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      Detection of Novel <I>Bartonella</I> Strains and <I>Yersinia pestis</I> in Prairie Dogs and Their Fleas (Siphonaptera: Ceratophyllidae and Pulicidae) Using Multiplex Polymerase Chain Reaction

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          Bartonella spp. as emerging human pathogens.

          Members of the genus Bartonella (formerly Rochalimaea) were virtually unknown to modern-day clinicians and microbiologists until they were associated with opportunistic infections in AIDS patients about 6 years ago. Since that time, Bartonella species have been associated with cat scratch disease, bacillary angiomatosis, and a variety of other disease syndromes. Clinical presentation of infection with Bartonella ranges from a relatively mild lymphadenopathy with few other symptoms, seen in cat scratch disease, to life-threatening systemic disease in the immunocompromised patient. In some individuals, infection manifests as lesions that exhibit proliferation of endothelial cells and neovascularization, a pathogenic process unique to this genus of bacteria. As the spectrum of disease attributed to Bartonella is further defined, the need for reliable laboratory methods to diagnose infections caused by these unique organisms also increases. A brief summary of the clinical presentations associated with Bartonella infections is presented, and the current status of laboratory diagnosis and identification of these organisms is reviewed.
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            Epidemiology of murine typhus.

             A. Azad (1989)
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              Effect of primers hybridizing to different evolutionarily conserved regions of the small-subunit rRNA gene in PCR-based microbial community analyses and genetic profiling.

              Genetic profiling techniques of microbial communities based on PCR-amplified signature genes, such as denaturing gradient gel electrophoresis or single-strand-conformation polymorphism (SSCP) analysis, are normally done with PCR products of less than 500-bp. The most common target for diversity analysis, the small-subunit rRNA genes, however, are larger, and thus, only partial sequences can be analyzed. Here, we compared the results obtained by PCR targeting different variable (V) regions (V2 and V3, V4 and V5, and V6 to V8) of the bacterial 16S rRNA gene with primers hybridizing to evolutionarily conserved flanking regions. SSCP analysis of single-stranded PCR products generated from 13 different bacterial species showed fewer bands with products containing V4-V5 (average, 1.7 bands per organism) than with V2-V3 (2.2 bands) and V6-V8 (2.3 bands). We found that the additional bands (>1 per organism) were caused by intraspecies operon heterogeneities or by more than one conformation of the same sequence. Community profiles, generated by PCR-SSCP from bacterial-cell consortia extracted from rhizospheres of field-grown maize (Zea mays), were analyzed by cloning and sequencing of the dominant bands. A total of 48 sequences could be attributed to 34 different strains from 10 taxonomical groups. Independent of the primer pairs, we found proteobacteria (alpha, beta, and gamma subgroups) and members of the genus Paenibacillus (low G+C gram-positive) to be the dominant organisms. Other groups, however, were only detected with single primer pairs. This study gives an example of how much the selection of different variable regions combined with different specificities of the flanking "universal" primers can affect a PCR-based microbial community analysis.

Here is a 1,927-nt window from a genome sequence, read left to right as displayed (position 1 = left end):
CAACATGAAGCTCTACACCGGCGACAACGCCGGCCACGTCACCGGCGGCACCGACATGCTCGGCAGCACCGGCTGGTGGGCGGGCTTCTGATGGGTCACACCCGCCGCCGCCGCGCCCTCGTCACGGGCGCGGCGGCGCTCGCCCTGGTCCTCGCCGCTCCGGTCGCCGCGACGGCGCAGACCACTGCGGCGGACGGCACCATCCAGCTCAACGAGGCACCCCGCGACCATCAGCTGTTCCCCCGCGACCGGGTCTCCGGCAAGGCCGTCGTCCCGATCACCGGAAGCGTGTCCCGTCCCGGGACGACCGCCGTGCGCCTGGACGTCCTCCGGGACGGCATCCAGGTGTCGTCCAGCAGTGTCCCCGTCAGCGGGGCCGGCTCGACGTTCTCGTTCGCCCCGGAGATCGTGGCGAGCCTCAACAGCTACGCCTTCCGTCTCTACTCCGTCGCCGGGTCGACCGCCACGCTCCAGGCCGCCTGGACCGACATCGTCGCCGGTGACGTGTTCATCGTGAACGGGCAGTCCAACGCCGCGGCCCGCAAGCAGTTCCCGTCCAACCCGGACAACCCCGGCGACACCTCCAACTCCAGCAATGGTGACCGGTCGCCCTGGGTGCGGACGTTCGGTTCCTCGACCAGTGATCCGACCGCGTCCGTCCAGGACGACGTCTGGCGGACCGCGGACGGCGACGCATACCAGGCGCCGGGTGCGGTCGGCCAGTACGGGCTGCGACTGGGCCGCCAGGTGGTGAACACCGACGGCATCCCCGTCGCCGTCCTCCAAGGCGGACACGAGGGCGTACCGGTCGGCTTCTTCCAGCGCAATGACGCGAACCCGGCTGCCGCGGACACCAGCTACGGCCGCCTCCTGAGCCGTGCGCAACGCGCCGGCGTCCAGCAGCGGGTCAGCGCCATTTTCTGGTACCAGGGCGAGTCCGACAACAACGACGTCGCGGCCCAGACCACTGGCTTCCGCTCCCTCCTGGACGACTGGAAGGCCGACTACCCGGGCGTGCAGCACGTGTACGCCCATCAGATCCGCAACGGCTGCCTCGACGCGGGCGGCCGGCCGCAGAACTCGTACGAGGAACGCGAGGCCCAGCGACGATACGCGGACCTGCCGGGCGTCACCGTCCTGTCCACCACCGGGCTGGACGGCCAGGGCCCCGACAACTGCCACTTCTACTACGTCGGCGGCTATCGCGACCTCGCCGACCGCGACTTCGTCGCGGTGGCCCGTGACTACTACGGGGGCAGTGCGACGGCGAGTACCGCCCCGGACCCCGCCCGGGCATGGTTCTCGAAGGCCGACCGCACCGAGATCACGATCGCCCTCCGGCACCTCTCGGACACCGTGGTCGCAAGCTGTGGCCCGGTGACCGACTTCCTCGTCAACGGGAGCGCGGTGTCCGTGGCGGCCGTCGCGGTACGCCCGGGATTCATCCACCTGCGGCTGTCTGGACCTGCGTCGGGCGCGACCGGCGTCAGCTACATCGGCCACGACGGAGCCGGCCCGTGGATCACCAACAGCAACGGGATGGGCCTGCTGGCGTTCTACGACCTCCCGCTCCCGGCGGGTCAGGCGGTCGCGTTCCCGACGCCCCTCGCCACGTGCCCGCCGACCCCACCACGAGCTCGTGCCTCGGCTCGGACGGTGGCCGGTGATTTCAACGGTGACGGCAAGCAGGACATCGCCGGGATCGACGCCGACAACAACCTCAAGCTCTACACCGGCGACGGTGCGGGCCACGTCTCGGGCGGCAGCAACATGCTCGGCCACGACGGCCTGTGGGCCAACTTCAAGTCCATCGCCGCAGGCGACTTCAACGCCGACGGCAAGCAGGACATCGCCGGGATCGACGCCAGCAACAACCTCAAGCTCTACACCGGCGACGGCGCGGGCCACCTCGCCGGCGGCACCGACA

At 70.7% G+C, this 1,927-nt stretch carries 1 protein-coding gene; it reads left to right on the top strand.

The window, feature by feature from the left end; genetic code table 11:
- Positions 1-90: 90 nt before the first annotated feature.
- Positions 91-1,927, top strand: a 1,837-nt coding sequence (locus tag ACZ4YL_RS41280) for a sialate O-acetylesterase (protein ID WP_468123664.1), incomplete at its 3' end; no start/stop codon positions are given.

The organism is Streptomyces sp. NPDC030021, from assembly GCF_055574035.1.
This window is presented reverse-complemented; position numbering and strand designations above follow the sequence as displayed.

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                Author and article information

                Journal
                Journal of Medical Entomology
                me
                Entomological Society of America
                00222585
                00222585
                May 01 2003
                May 01 2003
                : 40
                : 3
                : 329-337
                Article
                10.1603/0022-2585-40.3.329
                © 2003

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